To replicate this index, just start at any given day, subtract the price of the Dow at 10 a.m. from the previous day's close and add today's closing price. Whenever the Dow makes a high which is not confirmed by the SMFI there is trouble ahead.
You can see that the SMFI and DJIA are highly diverged right now and have been since -- you guessed it, the week of May 27. There is a reason for this divergence. Institutions are selling because interest rates are rising and liquidity has evaporated. Once the 10-year took out 2% to the upside, the smart money has been consistently fading this rally.
My guess is this is not random, but their models are telling them to sell due to higher discount rates. The cost of debt capital is rising and these institutions are discounting a higher cost of equity capital which translates into a lower multiple. They are selling because of the math.
One of the most consistent themes that arises when I talk to one of my Private Client advisor friends is that their customers are dying for more equity market exposure. The retail propaganda machine on TV is pumping at full throttle and it's tough to filter the noise. The ones who try to be prudent are under significant pressure to be reckless, or worse, are getting fired for not being so. This is because it is so painful to have liquidity. Zero interest rates and QE have driven cash holders to the brink of insanity, and since stocks broke out to new highs, retail is finally capitulating.
GDP growth is slowing, credit growth is slowing, corporate earnings are flat, the bond market is blowing up, the emerging markets have been massacred, the central bank is exiting stimulus, and we have no clue who is going to be the next Fed chairman. This has all developed over the past few months. But these economic and market risks don't compare to what may be coming to a money market near you. In Wednesday's release of the August Fed minutes they dropped a bomb that has garnered scant attention:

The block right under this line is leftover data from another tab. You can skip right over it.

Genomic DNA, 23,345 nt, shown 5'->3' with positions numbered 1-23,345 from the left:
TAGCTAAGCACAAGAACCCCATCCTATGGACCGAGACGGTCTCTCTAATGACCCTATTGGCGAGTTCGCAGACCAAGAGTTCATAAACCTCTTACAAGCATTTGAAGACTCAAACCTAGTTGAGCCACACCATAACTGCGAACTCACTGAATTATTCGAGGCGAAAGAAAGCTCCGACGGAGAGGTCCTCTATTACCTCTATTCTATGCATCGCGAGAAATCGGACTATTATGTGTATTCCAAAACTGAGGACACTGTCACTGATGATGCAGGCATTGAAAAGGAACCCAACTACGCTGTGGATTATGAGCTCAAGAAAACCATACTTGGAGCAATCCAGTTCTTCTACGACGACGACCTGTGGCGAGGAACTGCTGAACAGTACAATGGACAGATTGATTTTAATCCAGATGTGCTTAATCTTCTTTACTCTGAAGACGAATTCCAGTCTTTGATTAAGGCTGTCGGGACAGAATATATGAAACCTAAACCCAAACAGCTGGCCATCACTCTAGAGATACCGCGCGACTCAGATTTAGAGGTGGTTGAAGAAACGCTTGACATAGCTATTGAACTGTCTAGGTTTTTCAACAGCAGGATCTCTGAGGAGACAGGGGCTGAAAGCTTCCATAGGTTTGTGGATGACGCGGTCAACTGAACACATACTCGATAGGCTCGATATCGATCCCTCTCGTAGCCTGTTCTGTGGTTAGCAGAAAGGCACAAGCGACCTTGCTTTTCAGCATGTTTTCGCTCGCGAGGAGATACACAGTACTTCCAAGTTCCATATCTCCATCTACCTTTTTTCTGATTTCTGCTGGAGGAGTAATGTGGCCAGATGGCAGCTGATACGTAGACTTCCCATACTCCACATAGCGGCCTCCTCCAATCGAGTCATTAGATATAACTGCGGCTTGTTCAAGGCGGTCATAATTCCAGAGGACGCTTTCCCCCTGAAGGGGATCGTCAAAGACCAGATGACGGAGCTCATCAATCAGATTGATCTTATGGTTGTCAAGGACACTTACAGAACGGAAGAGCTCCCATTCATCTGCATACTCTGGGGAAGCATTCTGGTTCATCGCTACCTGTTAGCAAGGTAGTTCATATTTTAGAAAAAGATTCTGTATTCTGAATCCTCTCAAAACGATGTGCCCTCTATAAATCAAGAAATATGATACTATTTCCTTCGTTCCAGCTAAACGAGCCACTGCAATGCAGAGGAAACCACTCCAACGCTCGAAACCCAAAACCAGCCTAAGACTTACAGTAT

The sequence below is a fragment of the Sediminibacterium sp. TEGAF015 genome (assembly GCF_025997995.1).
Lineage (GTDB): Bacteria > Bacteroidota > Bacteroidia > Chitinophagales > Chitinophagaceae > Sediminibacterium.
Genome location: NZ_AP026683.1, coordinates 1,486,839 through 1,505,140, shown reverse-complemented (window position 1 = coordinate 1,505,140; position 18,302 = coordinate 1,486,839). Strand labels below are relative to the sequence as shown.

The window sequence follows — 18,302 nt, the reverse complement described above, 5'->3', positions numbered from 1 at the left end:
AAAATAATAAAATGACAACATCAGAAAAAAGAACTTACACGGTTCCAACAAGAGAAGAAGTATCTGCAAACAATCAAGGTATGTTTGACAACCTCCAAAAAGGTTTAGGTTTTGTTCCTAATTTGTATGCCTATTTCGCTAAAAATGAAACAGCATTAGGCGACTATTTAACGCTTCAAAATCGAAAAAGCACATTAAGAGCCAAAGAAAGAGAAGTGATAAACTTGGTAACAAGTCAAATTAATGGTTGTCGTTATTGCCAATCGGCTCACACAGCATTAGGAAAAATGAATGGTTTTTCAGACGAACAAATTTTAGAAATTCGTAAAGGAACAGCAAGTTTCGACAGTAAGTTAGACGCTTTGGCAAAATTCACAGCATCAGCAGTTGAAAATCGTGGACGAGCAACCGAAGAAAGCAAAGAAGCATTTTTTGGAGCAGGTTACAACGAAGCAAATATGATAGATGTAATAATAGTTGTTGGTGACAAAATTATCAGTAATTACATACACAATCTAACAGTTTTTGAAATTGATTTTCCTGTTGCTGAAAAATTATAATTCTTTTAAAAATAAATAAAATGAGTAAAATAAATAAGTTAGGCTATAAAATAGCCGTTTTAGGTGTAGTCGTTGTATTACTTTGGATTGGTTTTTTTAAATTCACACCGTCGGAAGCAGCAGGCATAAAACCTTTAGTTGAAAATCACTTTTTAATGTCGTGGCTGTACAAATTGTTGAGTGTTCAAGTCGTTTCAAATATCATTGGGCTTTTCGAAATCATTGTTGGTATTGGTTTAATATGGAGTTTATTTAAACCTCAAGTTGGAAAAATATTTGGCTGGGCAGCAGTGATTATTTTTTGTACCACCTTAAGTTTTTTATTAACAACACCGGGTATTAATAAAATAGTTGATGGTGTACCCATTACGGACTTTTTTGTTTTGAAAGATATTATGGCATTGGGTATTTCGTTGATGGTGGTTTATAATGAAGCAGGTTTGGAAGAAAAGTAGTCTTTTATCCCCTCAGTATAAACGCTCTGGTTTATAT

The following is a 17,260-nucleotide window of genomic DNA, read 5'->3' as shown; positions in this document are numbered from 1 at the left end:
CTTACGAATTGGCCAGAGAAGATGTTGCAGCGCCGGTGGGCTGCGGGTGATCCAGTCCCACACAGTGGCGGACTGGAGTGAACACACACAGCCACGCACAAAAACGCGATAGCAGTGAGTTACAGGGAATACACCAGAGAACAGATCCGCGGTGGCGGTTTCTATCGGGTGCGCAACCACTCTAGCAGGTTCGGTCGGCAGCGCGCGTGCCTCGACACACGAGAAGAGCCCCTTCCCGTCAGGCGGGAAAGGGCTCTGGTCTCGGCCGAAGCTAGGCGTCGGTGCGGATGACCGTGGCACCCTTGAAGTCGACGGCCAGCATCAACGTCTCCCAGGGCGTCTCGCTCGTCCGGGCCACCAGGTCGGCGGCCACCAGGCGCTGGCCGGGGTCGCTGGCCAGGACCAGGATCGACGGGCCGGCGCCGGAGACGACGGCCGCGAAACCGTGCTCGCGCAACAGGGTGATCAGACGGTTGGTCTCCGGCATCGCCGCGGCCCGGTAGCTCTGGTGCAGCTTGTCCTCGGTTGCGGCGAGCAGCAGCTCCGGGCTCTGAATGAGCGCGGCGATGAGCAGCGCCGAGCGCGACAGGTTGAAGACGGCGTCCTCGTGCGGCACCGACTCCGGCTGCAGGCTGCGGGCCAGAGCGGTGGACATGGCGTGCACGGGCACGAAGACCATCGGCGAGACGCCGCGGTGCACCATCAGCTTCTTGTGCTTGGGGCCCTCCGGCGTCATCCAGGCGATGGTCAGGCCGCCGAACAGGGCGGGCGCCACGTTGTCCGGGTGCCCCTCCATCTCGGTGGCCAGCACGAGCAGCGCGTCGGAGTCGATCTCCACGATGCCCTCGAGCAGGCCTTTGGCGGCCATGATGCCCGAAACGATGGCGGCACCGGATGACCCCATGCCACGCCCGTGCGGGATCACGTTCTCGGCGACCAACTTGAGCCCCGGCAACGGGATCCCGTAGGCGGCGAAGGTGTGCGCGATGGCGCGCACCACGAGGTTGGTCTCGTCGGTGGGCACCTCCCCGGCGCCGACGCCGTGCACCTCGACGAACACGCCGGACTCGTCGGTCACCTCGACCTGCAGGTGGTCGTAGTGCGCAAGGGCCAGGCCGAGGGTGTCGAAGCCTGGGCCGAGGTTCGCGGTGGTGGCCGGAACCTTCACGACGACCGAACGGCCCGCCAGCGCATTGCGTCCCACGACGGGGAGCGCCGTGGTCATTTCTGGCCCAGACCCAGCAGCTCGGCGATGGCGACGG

In support of the Committee's longer-run planning for improvements in the implementation of monetary policy, the Desk report also included a briefing on the potential for establishing a fixed-rate, full-allotment overnight reverse repurchase agreement facility as an additional tool for managing money market interest rates.
The presentation suggested that such a facility would allow the Committee to offer an overnight, risk-free instrument directly to a relatively wide range of market participants, perhaps complementing the payment of interest on excess reserves held by banks and thereby improving the Committee's ability to keep short-term market rates at levels that it deems appropriate to achieve its macroeconomic objectives.
The key term is "wide range of market participants." Who are these participants? Money market funds? Municipalities? General Motors ( GM ) or General Electric ( GE )? What about Google ( GOOG )?
Veteran trader Kevin Ferry of Cronus Futures, who knows a thing or two about the money markets, characterized the reverse repo facility as The Fed Builds The Death Star :
This nasty beast would attempt to suck up money from massive
pools after three years of tri-party reverse repo tinkering proved
futile and too risky for
Unlike George Lucas, Ben, and more importantly the Sith Lord to be named soon, cannot start at episode four. But build it they must. After all there's all that "money they printed" out there beyond the moons of Nobu. Spoiler alert - this system seizes up faster than the Millennium Falcon trying to make the jump to light speed.
If there is no liquidity today, what's it going to be like when the Fed, potentially competing with the banking system, is mopping up hundreds of billions in reverse repos? We may not know what this thing will look like, but the bond market has already responded.
The eurodollar curve for 3-month LIBOR futures, which had already been ransacked by the negative convexity blowout in May and June, is trading like a casino on LSD with dislocations in the curve never seen before. William Naphin, eurodollar trader for ICAP, sent a note out on Thursday titled, "There's simply epic stuff going on in the euro$ curvature today":
It may have quieted in tsys today with a short term range established and vol more or less back to unch (fv still warm), but the money curve is bending hard.
This is not Monopoly money were playing with, Valentine. This market trades trillions. The eurodollar pit is the deepest and most liquid market in the world. Pay attention.
The 5-year Treasury yield took out 1.60% (nearly where the 10-year was in May) while the 30-year rallied, narrowing the spread 15bps on the week. The market is telling you something. The excess liquidity that was a product of QE and has been the support for risk assets for four years is a thing of the past. That great big sucking sound is the Fed's excess liquidity vaporizing. It seems the institutions get this, but retail is oblivious.
From where I'm sitting the markets from Brazil to China to Chicago are saying the same thing. The era of easy money is over, and liquidity is tightening. How this tightening manifests in risk valuation is anyone's guess. The smart money is raising liquidity and the dumb money is providing it. What do you want to do?